In 1975, psychologist Robert Ader was studying taste aversion in rats when he found something completely perplexing.

He fed rats saccharin (sugar) water, which rats love. Then he added Cytoxan, a drug that made them feel sick. The rats eventually refused to drink the solution, even when he removed the drug and tried to feed them plain saccharin water. Next, Robert force-fed rats the surgary solution and the rats died!

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The rats’ bodies reacted as though they had received the immunosuppressive drug and subsequently died from infection, even though they had received the same simple sugar water they started with at the beginning of the experiment.

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What if you could do the opposite and trick your brain into thinking you had medicine even when you didn’t? That’s the power of the placebo effect and is one of the most studied phenomenons in science.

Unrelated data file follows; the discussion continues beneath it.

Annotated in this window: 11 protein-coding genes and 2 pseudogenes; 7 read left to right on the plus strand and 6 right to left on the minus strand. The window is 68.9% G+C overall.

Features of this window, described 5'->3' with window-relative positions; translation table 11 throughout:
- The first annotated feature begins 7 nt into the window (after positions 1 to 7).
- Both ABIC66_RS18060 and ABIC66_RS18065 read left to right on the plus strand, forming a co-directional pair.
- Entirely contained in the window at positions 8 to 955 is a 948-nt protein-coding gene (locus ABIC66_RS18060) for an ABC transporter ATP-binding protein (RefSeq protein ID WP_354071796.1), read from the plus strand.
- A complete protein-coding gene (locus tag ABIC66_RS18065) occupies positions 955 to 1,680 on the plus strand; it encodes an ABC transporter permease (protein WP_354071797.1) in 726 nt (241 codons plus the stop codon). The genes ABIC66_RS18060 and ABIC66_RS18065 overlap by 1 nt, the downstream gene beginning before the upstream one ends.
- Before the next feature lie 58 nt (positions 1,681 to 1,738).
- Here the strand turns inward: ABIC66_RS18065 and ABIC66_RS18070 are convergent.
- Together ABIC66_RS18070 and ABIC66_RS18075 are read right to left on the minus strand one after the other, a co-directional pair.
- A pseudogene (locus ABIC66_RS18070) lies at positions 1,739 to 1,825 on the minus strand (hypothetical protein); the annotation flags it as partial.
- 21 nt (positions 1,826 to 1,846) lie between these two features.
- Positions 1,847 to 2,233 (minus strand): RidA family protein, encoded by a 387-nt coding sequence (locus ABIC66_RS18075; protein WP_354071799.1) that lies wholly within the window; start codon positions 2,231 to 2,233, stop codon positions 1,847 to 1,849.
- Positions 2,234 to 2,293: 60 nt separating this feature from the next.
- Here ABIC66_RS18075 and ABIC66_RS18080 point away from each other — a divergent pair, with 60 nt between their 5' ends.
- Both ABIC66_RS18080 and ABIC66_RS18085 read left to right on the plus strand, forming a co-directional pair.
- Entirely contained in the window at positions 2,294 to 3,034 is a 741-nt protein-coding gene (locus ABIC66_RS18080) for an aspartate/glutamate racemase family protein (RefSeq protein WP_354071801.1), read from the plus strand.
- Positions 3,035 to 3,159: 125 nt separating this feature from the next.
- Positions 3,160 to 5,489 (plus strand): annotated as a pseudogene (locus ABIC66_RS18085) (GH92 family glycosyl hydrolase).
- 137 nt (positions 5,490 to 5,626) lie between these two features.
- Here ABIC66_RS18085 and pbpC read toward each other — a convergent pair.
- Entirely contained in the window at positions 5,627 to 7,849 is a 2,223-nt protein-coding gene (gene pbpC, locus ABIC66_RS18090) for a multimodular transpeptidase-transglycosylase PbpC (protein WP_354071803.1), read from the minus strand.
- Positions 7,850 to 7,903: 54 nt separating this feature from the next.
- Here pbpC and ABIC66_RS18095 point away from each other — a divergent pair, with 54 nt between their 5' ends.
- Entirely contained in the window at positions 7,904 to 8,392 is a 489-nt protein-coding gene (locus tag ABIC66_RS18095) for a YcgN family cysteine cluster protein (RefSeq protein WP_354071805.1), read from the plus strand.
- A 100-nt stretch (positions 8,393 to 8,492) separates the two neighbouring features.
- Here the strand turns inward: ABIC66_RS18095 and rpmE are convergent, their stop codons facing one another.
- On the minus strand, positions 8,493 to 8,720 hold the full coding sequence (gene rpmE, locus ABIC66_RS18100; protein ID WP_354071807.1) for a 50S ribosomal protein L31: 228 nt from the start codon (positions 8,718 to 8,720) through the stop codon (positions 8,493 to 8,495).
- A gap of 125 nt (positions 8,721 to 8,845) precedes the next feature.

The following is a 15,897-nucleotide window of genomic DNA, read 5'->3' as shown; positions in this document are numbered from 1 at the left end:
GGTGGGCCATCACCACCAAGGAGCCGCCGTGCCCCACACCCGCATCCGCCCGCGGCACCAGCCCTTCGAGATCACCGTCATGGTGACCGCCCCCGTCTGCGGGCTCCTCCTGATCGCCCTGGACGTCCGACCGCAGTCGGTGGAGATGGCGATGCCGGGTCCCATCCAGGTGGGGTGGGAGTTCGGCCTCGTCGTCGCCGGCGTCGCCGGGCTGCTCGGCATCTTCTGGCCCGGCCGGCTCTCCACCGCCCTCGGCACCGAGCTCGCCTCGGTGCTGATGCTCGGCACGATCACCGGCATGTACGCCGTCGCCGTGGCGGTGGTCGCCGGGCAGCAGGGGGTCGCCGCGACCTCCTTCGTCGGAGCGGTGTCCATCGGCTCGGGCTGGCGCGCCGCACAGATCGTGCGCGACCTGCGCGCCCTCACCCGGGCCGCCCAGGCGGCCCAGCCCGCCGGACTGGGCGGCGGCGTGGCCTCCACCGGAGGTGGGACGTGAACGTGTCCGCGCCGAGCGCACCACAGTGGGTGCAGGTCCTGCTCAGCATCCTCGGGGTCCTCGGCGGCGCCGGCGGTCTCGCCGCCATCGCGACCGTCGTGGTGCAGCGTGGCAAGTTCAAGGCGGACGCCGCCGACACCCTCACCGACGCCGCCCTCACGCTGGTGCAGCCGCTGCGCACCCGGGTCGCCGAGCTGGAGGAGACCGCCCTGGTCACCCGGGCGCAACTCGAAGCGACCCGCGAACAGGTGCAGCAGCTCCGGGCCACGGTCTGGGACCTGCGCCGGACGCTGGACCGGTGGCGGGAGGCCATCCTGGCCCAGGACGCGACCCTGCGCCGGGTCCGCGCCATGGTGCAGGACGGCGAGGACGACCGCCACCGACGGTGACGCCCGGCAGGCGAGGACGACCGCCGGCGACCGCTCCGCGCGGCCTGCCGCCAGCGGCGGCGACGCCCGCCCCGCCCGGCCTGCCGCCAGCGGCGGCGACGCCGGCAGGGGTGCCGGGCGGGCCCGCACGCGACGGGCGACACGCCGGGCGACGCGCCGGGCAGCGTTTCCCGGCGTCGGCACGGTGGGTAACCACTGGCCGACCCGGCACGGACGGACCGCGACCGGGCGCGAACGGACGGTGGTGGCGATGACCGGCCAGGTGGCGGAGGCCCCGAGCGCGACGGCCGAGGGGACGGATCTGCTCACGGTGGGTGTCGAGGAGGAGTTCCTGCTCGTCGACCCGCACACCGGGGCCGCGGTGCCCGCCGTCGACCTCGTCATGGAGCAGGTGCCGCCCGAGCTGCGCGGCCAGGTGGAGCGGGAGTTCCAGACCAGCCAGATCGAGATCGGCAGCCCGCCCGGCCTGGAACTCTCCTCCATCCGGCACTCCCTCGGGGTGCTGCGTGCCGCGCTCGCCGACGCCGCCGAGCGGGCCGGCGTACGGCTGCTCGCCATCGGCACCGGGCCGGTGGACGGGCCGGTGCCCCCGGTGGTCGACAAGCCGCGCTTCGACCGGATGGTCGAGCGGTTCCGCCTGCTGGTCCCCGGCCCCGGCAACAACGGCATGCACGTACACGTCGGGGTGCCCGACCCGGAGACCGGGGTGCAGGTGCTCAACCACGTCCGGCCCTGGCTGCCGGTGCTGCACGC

Authors Ader and Ferguson study brain-immune interactions, but admit there is little to no interest in this field from immune system scientists. If the placebo effect is so strong, and can literally kill rats, why not use it to cure humans?

Read: How to survive the Zika virus according to El Salvador

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You can trick your body into thinking it had medicine

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